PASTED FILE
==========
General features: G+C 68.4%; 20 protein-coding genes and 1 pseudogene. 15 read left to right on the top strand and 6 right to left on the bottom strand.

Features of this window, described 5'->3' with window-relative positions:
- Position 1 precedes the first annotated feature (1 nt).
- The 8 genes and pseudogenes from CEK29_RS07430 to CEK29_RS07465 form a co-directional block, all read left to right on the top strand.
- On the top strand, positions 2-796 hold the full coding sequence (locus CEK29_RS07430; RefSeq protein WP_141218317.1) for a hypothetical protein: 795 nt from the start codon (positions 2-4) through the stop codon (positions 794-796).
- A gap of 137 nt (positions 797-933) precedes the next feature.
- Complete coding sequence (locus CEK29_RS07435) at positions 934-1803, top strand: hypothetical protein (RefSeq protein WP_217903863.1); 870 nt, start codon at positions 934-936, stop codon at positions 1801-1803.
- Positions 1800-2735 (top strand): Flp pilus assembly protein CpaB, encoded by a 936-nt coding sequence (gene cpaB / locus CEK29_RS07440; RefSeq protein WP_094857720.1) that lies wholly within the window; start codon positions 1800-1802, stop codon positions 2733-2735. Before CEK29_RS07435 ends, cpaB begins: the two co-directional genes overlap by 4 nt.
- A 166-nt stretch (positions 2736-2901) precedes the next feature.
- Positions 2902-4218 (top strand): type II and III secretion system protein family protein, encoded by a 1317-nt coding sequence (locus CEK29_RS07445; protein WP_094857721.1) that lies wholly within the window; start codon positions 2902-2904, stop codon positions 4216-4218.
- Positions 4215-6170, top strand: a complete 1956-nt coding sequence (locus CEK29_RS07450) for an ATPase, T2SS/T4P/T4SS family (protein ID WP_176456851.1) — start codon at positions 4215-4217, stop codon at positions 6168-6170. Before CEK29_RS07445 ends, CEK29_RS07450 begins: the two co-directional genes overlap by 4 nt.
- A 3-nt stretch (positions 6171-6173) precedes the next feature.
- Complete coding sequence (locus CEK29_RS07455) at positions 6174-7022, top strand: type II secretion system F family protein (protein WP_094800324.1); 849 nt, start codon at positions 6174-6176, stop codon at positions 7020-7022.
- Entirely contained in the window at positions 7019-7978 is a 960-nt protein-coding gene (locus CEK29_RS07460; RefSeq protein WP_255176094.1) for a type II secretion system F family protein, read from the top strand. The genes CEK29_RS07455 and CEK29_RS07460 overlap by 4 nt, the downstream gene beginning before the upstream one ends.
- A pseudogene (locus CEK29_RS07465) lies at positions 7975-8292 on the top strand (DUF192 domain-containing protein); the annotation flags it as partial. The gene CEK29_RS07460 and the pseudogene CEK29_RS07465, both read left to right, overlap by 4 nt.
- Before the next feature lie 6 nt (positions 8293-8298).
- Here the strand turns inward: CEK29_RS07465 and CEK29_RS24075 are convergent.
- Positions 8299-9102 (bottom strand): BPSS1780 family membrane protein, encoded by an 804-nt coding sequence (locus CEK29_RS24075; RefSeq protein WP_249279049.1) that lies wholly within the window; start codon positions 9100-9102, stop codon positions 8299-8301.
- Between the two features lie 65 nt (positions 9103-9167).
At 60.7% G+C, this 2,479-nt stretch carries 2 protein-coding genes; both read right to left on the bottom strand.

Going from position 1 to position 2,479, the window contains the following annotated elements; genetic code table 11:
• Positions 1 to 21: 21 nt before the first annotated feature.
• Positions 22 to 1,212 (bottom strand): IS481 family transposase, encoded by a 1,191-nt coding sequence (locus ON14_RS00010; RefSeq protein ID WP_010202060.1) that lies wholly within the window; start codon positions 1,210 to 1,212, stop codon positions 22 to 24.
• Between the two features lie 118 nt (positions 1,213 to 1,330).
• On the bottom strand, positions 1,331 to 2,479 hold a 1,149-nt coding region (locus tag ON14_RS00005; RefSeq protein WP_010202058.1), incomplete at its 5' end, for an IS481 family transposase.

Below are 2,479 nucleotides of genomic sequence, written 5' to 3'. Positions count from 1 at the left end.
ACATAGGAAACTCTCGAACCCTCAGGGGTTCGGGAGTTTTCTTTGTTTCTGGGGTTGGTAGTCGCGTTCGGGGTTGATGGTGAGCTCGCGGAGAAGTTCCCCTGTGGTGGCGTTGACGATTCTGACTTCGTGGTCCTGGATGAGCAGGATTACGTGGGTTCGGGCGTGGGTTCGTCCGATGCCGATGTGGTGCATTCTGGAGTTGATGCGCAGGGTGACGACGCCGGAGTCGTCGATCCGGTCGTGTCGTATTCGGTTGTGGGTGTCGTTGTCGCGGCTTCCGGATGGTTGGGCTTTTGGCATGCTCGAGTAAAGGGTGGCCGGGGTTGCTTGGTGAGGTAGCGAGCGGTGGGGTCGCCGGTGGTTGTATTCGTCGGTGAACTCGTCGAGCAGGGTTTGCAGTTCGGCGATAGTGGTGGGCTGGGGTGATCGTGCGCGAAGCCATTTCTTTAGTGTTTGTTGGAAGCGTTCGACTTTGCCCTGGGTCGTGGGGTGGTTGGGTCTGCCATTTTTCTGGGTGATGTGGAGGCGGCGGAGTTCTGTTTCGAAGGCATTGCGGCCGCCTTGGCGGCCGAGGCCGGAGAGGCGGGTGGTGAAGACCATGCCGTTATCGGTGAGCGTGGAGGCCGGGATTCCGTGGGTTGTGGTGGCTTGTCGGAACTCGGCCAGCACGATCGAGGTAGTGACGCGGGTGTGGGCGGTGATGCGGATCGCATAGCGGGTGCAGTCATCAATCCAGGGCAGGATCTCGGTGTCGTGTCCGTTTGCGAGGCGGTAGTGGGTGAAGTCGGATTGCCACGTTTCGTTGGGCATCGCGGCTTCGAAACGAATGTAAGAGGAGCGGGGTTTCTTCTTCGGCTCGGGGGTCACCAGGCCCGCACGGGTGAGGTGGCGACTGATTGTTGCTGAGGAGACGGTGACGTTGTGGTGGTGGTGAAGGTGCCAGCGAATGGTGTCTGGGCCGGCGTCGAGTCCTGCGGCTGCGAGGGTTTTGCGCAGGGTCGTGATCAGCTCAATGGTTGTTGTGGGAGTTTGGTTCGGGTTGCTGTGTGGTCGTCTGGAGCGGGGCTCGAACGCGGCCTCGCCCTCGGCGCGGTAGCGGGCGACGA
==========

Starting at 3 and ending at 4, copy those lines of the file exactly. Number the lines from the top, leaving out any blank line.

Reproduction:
- Position 1 precedes the first annotated feature (1 nt).
- The 8 genes and pseudogenes from CEK29_RS07430 to CEK29_RS07465 form a co-directional block, all read left to right on the top strand.